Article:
I needed time to think, rehash, and protect my thoughts. I wanted to mull over my past, present, and future.
I pulled myself up from the table. Dr. Phil shook my hand and said, "I'm sorry," as if I'd already lost my breast. I sensed he knew my prognosis, but he didn't want to be the one to spill the news. I stared at him as if this would get him to talk to me. Instead, he just wished me a safe trip home.
* * * * *
As it turned out, I was referred to a specialist in L.A.
"Hello, I'm Dr. Silverstein." His smile widened and his glasses slid up his nose. There was something humble about him. You wouldn't suspect him to be one of the world's most renowned breast surgeons.
"I see that your DCIS is fairly widespread, although I've seen it a lot worse."
My jaw muscles went slack. The other doctors mentioned DCIS, but didn't mention it being widespread. Hearing this from Dr. Silverstein made it seem more real.
"I suppose you've done some reading. All nurses do. But let's review."
He slid his swivel chair toward the blackboard on the other side of the room. "Okay, let's say these are your breasts." He drew two droopy figures. "Your breasts have mammary ducts running through them, and what you have are atypical cells growing in those ducts. My concern is that these cells have broken through the walls of the ducts. If this is the case, then you have invasive cancer, and that's not a good scenario."
I felt the color leave my face.
By Thursday morning I lay wide awake on the stretcher on the way to the operating room for a biopsy. I glanced down at my breasts and thanked them for taking such good care of my wonderful children. Within moments my head felt light and then all I remembered was being wheeled into a very cold room.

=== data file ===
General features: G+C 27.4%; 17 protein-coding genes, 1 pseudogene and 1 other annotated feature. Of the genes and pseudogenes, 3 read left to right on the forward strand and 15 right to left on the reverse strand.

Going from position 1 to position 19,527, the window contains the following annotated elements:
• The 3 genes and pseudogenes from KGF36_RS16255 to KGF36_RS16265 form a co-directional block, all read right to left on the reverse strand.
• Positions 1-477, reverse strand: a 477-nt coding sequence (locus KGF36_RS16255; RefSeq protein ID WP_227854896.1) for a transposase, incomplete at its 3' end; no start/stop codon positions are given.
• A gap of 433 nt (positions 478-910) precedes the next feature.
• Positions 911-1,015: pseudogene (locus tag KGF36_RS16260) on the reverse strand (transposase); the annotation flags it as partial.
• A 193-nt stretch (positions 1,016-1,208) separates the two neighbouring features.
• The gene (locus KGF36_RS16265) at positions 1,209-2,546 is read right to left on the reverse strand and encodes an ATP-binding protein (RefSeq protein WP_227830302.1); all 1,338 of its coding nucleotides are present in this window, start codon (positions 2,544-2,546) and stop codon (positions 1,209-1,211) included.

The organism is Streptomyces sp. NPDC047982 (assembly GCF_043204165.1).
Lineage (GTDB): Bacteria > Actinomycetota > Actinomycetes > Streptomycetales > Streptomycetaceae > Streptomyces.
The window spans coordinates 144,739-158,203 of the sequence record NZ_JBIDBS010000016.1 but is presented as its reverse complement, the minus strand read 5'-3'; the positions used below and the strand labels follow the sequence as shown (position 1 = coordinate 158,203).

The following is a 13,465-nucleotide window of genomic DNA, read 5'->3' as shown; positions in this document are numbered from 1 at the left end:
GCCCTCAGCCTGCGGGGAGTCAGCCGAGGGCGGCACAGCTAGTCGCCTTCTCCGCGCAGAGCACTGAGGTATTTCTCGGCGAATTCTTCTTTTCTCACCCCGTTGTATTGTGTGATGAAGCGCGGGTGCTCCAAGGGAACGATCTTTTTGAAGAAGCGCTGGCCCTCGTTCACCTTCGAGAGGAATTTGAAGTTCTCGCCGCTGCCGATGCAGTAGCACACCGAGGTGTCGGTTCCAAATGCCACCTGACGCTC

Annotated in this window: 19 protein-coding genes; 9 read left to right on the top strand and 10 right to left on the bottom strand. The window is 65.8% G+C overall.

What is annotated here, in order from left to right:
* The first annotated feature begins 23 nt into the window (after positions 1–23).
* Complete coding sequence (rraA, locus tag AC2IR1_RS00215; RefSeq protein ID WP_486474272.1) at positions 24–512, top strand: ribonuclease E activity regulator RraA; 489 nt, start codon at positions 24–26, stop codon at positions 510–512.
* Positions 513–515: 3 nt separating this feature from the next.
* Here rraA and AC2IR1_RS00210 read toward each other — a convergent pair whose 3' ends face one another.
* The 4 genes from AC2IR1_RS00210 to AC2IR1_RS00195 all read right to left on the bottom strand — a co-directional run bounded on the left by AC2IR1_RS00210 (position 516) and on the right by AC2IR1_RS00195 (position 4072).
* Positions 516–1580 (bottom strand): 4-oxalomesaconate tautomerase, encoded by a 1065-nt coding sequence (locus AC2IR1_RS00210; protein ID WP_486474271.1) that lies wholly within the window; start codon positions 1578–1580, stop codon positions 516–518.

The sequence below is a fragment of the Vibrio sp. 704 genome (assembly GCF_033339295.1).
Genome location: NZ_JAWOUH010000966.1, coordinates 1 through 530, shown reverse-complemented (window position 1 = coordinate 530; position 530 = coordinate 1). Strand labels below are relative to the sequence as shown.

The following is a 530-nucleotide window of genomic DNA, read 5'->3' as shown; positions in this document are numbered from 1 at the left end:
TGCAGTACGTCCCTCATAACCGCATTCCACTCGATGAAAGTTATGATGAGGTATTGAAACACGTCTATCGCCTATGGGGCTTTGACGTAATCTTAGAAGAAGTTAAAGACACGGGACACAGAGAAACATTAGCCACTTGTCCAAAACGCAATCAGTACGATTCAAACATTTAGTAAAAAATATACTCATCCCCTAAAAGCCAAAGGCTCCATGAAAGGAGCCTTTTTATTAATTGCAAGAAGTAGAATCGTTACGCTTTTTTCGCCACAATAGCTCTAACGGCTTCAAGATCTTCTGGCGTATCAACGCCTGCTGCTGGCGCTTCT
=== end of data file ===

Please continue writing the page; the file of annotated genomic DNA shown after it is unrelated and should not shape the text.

I woke up to Dr. Silverstein's hand on my shoulder.
"I'll call you in a few days with the results. Don't worry."
Two days later I boarded the red-eye back to Orlando. When I saw my husband waiting at the airport, buckets of tears poured down my face. The pent up emotions of the previous days had finally erupted.
I flung myself into his arms and the scent of his cologne was a gentle reminder of being home. His blue cotton shirt against my cheeks warmed the chill inside of me. I realized the power in his hug and how much it meant to me. My gratitude plunged deeper than any ocean.
* * * * *
Since that day, every breath has become a march of time, even after my subsequent mastectomy and reconstruction and this eighth year anniversary of my breast cancer journey.
Diana Raab, MFA, RN is a memorist and poet and award-winning writer. Her Memoir, Regina's Closet: Finding My Grandmother's Secret Journal was the recipient of numerous awards including the 2009 Mom's Choice Award Adult Non-Fiction. Her second memoir, Healing With Words: A Writer's Cancer Story is forthcoming by Loving Healing Press in 2010. She is an active member of The American Medical Writers Association, Poets & Writers and the Authors Guild. She is a journaling advocate and facilitates workshops at conferences around the country. She also teaches in the UCLA Extension Writers' Program.